Some are willing to be patient or to get in on the ground floor of new opportunities, and some aren’t. No doubt there’s risk involved with many newer publishers.
What Do You Think Is Important?
So when I talk to people about their options with epublishing/small presses, I first ask them questions to help identify their goals. How important is…:
- Quality (overall reputation)?
- Name recognition (readers have heard of them)?
- An established publisher (already past growing pains)?
- Editorial support (good editing)?
- An attractive book cover?
- Sales figures (check out Brenda Hiatt’s listing)?
- Marketing support (promotions and publicity)?
- The size of their platform (programs to reach new readers)?
- Broadening readership (their platform reaches readers we can’t)?
- Being able to say you have a publisher (rather than self-publishing)?
- Being able to say you have a “name brand” publisher?
- Percentage of royalties?
- Control over pricing?
- Control over release dates?
- Quick release turn-around?
- Having print copies (digital only vs. digital first vs. print publishers)?
- Being in bookstores (some have full distribution, others don’t)?
How Goals Dictate Our Answers
Personally, I’d look first at quality and their plan to reach readers. If a small press isn’t high quality, how could they build up their name? Without the name, how will they have a platform to provide sales/marketing support?
But my goals dictate that attitude because—just like my thoughts about traditional publishers—I want to know what they could do for me over and above what I could do for myself by self-publishing. I want a publisher who will add value. That’s my goal.
Yet even knowing that, my goals vary for my different projects. My novella is more likely to end up with a epublisher/small press than my novels. Self-publishing requires upfront money that might not be balanced out by a novella’s lower sales price and traditional publishers don’t usually work with novellas, so my goals for that project are different by necessity.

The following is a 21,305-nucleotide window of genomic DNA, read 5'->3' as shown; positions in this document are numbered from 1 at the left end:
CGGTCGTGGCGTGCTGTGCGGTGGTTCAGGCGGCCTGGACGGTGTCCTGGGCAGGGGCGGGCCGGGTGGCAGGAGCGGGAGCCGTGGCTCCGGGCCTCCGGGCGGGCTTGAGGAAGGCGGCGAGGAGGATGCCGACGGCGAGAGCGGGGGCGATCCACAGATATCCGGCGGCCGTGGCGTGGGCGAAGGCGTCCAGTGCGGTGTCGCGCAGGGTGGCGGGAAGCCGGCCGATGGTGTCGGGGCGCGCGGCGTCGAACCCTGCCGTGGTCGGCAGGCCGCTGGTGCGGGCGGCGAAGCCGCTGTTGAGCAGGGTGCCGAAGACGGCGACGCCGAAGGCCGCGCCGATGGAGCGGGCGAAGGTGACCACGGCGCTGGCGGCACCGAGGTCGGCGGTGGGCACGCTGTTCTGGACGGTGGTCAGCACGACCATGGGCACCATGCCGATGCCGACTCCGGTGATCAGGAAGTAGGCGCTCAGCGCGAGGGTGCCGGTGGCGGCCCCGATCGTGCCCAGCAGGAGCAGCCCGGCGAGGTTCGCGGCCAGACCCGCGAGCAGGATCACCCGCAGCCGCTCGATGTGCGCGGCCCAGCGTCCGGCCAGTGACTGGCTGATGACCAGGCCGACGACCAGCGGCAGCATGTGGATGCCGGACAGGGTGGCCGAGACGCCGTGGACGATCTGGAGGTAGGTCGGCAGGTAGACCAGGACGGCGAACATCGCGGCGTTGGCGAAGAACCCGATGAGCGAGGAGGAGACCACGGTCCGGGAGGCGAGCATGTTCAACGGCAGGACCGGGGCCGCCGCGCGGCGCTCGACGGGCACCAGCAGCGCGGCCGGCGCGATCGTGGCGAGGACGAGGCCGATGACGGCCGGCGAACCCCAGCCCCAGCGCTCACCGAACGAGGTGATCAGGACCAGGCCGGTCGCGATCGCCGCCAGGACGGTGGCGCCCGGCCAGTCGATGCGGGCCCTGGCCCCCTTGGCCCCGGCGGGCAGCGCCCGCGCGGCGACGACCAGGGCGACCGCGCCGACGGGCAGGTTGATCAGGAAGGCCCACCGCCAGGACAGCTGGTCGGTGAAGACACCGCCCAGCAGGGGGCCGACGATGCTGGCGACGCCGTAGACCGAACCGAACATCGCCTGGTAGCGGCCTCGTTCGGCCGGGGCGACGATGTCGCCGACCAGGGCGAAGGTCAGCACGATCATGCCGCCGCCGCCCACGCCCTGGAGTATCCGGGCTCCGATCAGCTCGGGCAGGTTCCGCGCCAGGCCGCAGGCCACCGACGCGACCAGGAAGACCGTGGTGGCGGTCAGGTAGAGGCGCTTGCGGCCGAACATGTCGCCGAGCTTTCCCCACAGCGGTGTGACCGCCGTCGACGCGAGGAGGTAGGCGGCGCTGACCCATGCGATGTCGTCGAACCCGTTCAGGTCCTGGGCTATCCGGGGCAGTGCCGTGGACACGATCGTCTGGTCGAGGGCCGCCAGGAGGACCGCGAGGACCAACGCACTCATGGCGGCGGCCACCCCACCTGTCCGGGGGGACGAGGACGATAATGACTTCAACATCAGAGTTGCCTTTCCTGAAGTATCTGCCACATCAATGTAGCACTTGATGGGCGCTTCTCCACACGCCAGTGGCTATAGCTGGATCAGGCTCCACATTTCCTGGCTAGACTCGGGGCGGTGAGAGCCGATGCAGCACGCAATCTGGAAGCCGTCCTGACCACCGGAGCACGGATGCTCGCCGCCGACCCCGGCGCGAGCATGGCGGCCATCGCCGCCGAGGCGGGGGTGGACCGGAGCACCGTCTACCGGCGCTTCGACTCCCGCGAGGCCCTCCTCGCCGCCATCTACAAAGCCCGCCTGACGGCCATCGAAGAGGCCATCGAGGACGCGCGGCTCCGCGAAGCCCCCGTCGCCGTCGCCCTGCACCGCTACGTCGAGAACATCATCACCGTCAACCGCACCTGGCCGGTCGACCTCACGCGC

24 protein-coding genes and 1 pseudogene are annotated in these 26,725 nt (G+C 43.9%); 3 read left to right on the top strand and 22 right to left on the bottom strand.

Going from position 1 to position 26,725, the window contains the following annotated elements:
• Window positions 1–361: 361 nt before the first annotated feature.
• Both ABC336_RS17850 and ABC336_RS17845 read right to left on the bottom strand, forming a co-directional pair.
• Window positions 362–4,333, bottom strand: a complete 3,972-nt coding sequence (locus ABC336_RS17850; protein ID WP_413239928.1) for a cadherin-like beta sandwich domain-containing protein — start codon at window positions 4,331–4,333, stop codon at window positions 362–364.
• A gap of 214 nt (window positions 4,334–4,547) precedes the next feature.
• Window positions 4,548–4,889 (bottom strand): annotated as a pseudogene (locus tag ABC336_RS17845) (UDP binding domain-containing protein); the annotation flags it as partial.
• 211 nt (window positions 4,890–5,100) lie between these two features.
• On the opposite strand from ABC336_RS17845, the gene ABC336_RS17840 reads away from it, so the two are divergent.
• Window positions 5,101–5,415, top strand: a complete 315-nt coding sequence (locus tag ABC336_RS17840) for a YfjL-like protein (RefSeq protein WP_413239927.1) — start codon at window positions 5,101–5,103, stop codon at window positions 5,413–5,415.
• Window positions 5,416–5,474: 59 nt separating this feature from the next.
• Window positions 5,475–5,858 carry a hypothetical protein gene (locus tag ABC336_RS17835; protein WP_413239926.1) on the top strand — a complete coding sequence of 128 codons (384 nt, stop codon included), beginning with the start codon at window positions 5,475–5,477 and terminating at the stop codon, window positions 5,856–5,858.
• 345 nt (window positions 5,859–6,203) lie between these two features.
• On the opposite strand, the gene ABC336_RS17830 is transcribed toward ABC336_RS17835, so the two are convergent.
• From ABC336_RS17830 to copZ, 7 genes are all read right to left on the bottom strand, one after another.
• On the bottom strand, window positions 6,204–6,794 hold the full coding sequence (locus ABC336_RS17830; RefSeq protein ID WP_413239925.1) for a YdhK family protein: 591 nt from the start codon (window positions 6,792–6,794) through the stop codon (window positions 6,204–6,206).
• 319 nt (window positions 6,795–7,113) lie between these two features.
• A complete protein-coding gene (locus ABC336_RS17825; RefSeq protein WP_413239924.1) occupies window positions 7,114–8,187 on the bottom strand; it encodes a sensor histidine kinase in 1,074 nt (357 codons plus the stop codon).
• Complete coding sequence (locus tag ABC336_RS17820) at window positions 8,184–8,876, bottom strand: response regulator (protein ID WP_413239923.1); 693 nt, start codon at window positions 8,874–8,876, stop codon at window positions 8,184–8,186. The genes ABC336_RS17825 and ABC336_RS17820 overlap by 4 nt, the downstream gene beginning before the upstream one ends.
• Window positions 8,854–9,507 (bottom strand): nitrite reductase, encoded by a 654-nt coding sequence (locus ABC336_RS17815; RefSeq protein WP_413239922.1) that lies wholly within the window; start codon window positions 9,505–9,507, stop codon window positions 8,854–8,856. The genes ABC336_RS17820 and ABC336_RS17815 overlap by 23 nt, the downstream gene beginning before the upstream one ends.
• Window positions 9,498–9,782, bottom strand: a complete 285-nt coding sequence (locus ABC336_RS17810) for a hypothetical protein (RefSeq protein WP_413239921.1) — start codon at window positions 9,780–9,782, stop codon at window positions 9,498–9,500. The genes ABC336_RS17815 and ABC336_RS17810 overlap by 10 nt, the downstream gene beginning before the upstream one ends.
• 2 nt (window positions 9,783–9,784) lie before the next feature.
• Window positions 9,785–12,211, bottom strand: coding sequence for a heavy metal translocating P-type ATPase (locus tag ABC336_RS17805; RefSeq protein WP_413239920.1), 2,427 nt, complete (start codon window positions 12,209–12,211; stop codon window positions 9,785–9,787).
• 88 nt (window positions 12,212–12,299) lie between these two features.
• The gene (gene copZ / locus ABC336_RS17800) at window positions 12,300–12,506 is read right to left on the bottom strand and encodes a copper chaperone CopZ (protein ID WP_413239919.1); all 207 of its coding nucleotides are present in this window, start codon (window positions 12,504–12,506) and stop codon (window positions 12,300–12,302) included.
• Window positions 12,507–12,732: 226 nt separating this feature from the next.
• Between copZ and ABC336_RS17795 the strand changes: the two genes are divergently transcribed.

For novels, I’d want the selling platform of any potential publisher to be significantly larger than mine (implying they could trigger more sales than I could on my own) to make up for the difference in royalties. But for novellas, maybe the savings in upfront costs would outweigh the royalty issue.
Likewise, others will come up with different answers because their goals are different. There’s nothing wrong with having different goals. If we don’t, maybe we haven’t thought through our choices well enough.
So while forums can be helpful in our research for learning about specific problems or complaints for publishers, forums shouldn’t be the end-all-be-all of our decision process. Some commenters are sure to say that everyone dealing with such-and-such small press (or any small press, or self-publishing, etc.) is “doing it wrong.” And that’s simply not true.
Only we can know what path is right for us. And before we can decide on that path, we have to know our goals. The right path for us will help us meet our most important goals. No matter what anyone else says. *smile*
Have you seen negativity or bashing of a publishing path or company caused by the person’s attitude? What other questions help you decide what’s important? How do you form an overall impression of a publishing path or company? Under what circumstances would you choose a new/non-established epublisher or small press? Do your goals change from project to project?Pin It